Biden’s unworkable nursing rule will harm seniors
What could be wrong with wanting to have a registered nurse (RN) in every nursing home in the United States at all times? Nothing — it’s just not possible.
As most facilities are already staffed by a combination of certified nursing assistants (CNAs), licensed practical nurses (LPNs) and RNs, mandating such a requirement would devastate both nursing homes and the seniors for whom they care. But, this is exactly what the Biden administration is attempting to do.
A new rule proposed by the Centers for Medicare and Medicaid Services (CMS) seeks to radically increase federally mandated staffing levels in nursing homes in two ways. First, the rule, if finalized, would require every nursing home in the nation to have an RN on-site at all times, which is much more than the current requirement of eight hours daily, five days weekly. It would separately impose new minimum staffing ratios, requiring a certain number of RNs and CNAs per resident per day.
This is a well-intentioned goal and I, as much as anyone, want seniors to have the best care possible. But, good intentions are not enough. Policy needs to be informed by reality and what is possible. And unfortunately, the current reality is pretty bleak for America’s nursing homes.
At the moment, there are nearly 15,000 nursing homes throughout the country. Of these, 29 percent are in rural areas that are more difficult to staff. In my home state of Kansas, this number is even higher — 53.7 percent of nursing homes are in rural areas. Not even half of the nation’s nursing homes are currently staffed at the level required by the proposed rule, as facilities across the nation are contending with a workforce shortage.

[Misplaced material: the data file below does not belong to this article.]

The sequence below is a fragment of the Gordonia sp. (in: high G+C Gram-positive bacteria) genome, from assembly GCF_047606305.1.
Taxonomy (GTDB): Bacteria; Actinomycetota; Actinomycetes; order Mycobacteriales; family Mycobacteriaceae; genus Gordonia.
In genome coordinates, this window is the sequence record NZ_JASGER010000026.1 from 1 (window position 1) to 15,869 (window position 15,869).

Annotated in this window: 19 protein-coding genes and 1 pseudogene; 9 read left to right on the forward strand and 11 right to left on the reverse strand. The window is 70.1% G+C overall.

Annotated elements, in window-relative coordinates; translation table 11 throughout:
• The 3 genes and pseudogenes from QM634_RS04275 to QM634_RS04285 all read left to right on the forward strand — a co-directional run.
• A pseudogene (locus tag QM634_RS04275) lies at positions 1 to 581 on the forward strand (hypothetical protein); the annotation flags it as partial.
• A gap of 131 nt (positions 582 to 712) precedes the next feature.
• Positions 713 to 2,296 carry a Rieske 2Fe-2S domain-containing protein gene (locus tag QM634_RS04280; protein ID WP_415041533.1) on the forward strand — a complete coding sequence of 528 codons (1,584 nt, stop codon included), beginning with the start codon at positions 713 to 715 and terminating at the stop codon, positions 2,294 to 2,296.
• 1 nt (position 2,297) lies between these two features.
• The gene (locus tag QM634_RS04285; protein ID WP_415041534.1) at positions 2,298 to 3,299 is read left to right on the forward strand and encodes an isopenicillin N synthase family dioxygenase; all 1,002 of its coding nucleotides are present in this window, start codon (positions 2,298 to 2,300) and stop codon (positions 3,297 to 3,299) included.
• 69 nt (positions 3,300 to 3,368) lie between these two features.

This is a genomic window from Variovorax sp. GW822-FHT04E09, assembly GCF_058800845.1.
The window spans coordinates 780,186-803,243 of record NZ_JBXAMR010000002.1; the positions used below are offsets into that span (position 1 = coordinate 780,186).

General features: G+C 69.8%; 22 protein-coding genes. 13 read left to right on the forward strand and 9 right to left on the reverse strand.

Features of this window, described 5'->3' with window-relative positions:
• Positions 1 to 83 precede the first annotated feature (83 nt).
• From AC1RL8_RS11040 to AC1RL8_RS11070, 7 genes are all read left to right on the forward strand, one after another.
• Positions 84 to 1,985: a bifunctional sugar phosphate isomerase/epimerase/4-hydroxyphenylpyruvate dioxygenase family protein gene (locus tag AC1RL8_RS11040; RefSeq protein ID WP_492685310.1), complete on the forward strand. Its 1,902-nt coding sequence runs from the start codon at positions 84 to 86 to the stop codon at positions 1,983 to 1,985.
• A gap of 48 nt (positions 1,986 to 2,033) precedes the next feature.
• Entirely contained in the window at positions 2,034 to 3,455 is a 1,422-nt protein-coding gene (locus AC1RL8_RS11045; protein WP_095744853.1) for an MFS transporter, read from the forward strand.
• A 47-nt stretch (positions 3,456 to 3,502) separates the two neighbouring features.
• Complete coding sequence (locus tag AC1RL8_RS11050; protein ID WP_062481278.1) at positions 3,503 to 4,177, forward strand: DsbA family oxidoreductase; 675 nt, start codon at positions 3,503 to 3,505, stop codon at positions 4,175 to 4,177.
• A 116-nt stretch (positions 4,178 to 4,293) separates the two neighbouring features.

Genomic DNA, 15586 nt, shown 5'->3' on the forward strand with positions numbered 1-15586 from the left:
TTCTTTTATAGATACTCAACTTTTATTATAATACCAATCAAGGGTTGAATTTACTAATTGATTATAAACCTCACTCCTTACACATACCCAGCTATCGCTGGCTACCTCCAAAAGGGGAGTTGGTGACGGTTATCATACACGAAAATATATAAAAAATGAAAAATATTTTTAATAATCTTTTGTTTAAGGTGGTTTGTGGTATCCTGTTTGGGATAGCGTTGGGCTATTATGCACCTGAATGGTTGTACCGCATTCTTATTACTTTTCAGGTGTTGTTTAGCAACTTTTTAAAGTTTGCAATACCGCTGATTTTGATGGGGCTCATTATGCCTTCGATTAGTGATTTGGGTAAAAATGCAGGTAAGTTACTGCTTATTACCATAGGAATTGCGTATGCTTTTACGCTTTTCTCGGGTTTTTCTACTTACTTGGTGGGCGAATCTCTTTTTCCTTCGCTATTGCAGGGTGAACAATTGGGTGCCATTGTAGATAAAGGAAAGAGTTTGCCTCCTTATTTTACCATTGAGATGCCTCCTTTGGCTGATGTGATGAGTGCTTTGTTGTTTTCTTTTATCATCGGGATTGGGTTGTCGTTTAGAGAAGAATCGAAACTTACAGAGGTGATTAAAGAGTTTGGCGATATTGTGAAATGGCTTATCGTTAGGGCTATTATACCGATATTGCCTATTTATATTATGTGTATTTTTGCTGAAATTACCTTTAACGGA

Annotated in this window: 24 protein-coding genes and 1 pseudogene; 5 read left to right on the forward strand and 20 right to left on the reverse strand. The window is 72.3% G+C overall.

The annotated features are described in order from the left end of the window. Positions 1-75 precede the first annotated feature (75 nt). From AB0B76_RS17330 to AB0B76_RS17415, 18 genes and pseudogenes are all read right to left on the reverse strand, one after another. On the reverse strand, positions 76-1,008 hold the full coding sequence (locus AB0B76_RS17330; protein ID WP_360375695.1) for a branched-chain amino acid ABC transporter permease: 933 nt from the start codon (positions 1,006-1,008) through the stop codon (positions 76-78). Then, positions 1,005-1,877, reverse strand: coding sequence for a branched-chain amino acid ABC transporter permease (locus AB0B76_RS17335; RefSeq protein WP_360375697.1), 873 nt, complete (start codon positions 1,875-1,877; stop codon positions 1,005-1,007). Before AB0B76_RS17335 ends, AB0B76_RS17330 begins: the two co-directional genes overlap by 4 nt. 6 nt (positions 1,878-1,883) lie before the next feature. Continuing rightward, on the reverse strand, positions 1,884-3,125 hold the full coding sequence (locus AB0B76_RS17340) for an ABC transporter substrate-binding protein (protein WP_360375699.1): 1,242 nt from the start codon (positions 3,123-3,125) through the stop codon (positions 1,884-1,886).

The nursing home workforce has declined by 12 percent since the start of the COVID-19 pandemic, part of an overall contraction of the aging services workforce. Some of this can be explained by the burnout employees felt due to the intensity of the pandemic, but that is not the whole picture.
Since President Biden took office in 2021, inflation is up more than 17 percent. That puts an incredible strain on anyone running a business and the seniors and their families trying to afford care. Labor costs for nursing homes are now 22 percent higher than they were at the start of 2020.
Somehow, under these strained conditions, CMS expects nursing homes to find an additional 3,267 RNs to satisfy the 24/7 RN part of the rule. This would cost nursing homes $349 million per year and would increase annual costs for residents by almost $2,180. In the Sunflower State, that would rise to an additional $2,600 in resident costs each year. To meet the rule’s minimum staffing ratio requirement, an additional 12,639 RNs and 76,376 CNAs would be needed nationwide, costing nursing homes $4.2 billion per year at an average cost of $13.24 per resident per day. So, implementing the two parts of this rule would require upwards of 15,000 new RNs, plus more than 76,000 CNAs.